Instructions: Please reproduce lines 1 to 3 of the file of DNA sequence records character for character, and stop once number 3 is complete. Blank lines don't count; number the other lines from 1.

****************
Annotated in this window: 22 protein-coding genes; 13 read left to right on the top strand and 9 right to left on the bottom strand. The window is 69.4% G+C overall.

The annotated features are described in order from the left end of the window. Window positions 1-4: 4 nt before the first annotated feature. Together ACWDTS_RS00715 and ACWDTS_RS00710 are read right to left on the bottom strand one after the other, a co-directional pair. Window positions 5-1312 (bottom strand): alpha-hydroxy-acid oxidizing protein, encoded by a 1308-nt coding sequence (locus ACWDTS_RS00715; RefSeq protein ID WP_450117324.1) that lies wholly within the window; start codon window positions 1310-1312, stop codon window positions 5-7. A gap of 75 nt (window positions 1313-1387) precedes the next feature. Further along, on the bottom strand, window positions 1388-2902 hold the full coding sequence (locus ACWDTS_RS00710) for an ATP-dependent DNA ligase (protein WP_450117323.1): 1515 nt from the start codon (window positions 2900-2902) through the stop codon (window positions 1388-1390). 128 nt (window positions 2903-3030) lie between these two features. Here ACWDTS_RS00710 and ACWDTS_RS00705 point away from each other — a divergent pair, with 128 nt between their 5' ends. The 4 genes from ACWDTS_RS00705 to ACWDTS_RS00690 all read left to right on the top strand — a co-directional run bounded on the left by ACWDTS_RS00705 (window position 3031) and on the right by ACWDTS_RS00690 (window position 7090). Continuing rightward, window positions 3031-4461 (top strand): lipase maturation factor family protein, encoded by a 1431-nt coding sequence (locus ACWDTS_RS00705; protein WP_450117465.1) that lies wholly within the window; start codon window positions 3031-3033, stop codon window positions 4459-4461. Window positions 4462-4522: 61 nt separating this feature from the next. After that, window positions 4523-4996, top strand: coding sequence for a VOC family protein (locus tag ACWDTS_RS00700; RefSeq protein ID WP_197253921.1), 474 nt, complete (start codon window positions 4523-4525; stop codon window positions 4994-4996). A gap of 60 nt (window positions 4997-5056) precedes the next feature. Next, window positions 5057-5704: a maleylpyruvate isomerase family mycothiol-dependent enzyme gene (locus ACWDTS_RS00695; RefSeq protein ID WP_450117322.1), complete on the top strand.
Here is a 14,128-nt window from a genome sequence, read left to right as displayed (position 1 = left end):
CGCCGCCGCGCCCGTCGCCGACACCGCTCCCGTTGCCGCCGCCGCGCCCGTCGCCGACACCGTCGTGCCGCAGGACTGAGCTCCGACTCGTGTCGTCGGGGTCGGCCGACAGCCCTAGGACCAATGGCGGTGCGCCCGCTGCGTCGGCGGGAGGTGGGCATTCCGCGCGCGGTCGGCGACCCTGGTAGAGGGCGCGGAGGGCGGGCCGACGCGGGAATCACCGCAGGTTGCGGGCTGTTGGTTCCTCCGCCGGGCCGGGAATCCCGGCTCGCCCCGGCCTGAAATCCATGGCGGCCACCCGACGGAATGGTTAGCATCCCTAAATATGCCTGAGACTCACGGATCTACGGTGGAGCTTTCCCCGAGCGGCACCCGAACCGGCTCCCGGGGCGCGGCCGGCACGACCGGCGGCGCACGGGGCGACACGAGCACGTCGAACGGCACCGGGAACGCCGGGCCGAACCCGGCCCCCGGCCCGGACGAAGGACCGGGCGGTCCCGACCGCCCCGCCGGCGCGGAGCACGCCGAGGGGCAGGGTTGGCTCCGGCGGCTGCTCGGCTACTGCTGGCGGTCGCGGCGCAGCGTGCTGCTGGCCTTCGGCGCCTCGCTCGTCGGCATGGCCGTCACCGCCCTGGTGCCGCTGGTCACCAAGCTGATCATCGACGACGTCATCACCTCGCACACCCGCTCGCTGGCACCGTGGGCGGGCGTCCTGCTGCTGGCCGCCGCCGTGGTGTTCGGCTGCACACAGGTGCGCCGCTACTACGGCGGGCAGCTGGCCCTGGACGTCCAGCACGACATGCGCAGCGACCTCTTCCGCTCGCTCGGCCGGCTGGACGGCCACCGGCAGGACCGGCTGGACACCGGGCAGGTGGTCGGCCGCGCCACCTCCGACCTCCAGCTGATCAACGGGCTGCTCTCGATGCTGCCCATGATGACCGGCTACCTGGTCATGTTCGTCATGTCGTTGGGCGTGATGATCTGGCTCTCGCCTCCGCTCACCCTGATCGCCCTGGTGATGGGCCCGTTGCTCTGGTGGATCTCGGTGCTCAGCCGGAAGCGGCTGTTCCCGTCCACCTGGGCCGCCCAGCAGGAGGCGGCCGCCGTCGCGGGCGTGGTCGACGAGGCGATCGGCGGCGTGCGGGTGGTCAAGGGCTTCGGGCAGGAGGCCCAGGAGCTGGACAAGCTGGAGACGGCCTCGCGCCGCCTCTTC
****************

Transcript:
Annotated in this window: 22 protein-coding genes; 13 read left to right on the top strand and 9 right to left on the bottom strand. The window is 69.4% G+C overall.

The annotated features are described in order from the left end of the window. Window positions 1-4: 4 nt before the first annotated feature. Together ACWDTS_RS00715 and ACWDTS_RS00710 are read right to left on the bottom strand one after the other, a co-directional pair. Window positions 5-1312 (bottom strand): alpha-hydroxy-acid oxidizing protein, encoded by a 1308-nt coding sequence (locus ACWDTS_RS00715; RefSeq protein ID WP_450117324.1) that lies wholly within the window; start codon window positions 1310-1312, stop codon window positions 5-7. A gap of 75 nt (window positions 1313-1387) precedes the next feature. Further along, on the bottom strand, window positions 1388-2902 hold the full coding sequence (locus ACWDTS_RS00710) for an ATP-dependent DNA ligase (protein WP_450117323.1): 1515 nt from the start codon (window positions 2900-2902) through the stop codon (window positions 1388-1390). 128 nt (window positions 2903-3030) lie between these two features. Here ACWDTS_RS00710 and ACWDTS_RS00705 point away from each other — a divergent pair, with 128 nt between their 5' ends. The 4 genes from ACWDTS_RS00705 to ACWDTS_RS00690 all read left to right on the top strand — a co-directional run bounded on the left by ACWDTS_RS00705 (window position 3031) and on the right by ACWDTS_RS00690 (window position 7090). Continuing rightward, window positions 3031-4461 (top strand): lipase maturation factor family protein, encoded by a 1431-nt coding sequence (locus ACWDTS_RS00705; protein WP_450117465.1) that lies wholly within the window; start codon window positions 3031-3033, stop codon window positions 4459-4461. Window positions 4462-4522: 61 nt separating this feature from the next. After that, window positions 4523-4996, top strand: coding sequence for a VOC family protein (locus tag ACWDTS_RS00700; RefSeq protein ID WP_197253921.1), 474 nt, complete (start codon window positions 4523-4525; stop codon window positions 4994-4996). A gap of 60 nt (window positions 4997-5056) precedes the next feature. Next, window positions 5057-5704: a maleylpyruvate isomerase family mycothiol-dependent enzyme gene (locus ACWDTS_RS00695; RefSeq protein ID WP_450117322.1), complete on the top strand.
Here is a 14,128-nt window from a genome sequence, read left to right as displayed (position 1 = left end):